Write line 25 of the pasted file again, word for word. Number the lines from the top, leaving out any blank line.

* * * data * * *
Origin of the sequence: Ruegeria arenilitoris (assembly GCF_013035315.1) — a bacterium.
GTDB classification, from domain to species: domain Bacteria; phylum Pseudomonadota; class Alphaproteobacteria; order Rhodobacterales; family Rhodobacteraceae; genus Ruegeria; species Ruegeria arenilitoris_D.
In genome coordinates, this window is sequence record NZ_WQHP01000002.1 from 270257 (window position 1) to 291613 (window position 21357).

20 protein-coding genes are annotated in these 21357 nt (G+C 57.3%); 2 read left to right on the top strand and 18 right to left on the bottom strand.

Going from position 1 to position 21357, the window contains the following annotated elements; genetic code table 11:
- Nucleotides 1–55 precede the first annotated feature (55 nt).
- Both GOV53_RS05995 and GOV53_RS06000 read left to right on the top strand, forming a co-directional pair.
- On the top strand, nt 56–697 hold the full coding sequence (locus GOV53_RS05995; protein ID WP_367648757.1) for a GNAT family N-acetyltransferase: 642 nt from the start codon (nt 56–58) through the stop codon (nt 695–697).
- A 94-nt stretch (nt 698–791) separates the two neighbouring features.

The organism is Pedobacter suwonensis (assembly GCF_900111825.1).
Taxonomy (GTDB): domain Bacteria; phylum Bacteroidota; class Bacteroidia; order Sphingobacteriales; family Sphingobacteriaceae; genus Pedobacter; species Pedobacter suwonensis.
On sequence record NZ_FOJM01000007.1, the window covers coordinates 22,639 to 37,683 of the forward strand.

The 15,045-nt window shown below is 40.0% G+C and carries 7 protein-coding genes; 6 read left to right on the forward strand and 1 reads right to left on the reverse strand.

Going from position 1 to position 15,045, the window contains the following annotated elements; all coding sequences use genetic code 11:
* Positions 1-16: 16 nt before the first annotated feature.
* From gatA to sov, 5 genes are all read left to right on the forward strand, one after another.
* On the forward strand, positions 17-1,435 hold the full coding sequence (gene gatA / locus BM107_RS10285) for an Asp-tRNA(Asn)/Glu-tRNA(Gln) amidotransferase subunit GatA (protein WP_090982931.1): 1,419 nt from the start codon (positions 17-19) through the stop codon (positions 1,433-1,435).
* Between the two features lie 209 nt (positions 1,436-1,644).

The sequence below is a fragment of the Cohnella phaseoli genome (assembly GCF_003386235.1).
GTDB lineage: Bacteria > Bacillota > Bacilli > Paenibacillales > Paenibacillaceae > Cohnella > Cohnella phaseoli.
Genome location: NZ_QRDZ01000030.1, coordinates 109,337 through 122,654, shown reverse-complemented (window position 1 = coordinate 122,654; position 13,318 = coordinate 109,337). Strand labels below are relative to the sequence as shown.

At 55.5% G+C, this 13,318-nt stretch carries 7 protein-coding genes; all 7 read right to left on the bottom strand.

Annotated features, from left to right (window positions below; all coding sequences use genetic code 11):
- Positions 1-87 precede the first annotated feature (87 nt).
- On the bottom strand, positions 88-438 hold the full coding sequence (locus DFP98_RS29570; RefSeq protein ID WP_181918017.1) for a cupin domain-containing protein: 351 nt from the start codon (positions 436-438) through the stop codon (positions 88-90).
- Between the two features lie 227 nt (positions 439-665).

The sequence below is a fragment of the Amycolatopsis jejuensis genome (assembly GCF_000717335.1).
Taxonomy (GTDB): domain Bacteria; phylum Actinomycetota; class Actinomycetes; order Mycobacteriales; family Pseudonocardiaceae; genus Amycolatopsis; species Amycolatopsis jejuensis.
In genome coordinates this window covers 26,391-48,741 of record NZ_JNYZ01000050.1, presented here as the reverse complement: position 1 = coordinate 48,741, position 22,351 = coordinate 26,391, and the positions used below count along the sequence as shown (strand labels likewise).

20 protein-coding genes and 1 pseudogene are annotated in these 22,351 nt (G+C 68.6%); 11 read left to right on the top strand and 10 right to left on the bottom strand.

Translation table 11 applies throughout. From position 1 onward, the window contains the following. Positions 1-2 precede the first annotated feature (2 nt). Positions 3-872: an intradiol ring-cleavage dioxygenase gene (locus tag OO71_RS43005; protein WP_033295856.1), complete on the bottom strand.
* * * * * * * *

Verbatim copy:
- On the bottom strand, positions 88-438 hold the full coding sequence (locus DFP98_RS29570; RefSeq protein ID WP_181918017.1) for a cupin domain-containing protein: 351 nt from the start codon (positions 436-438) through the stop codon (positions 88-90).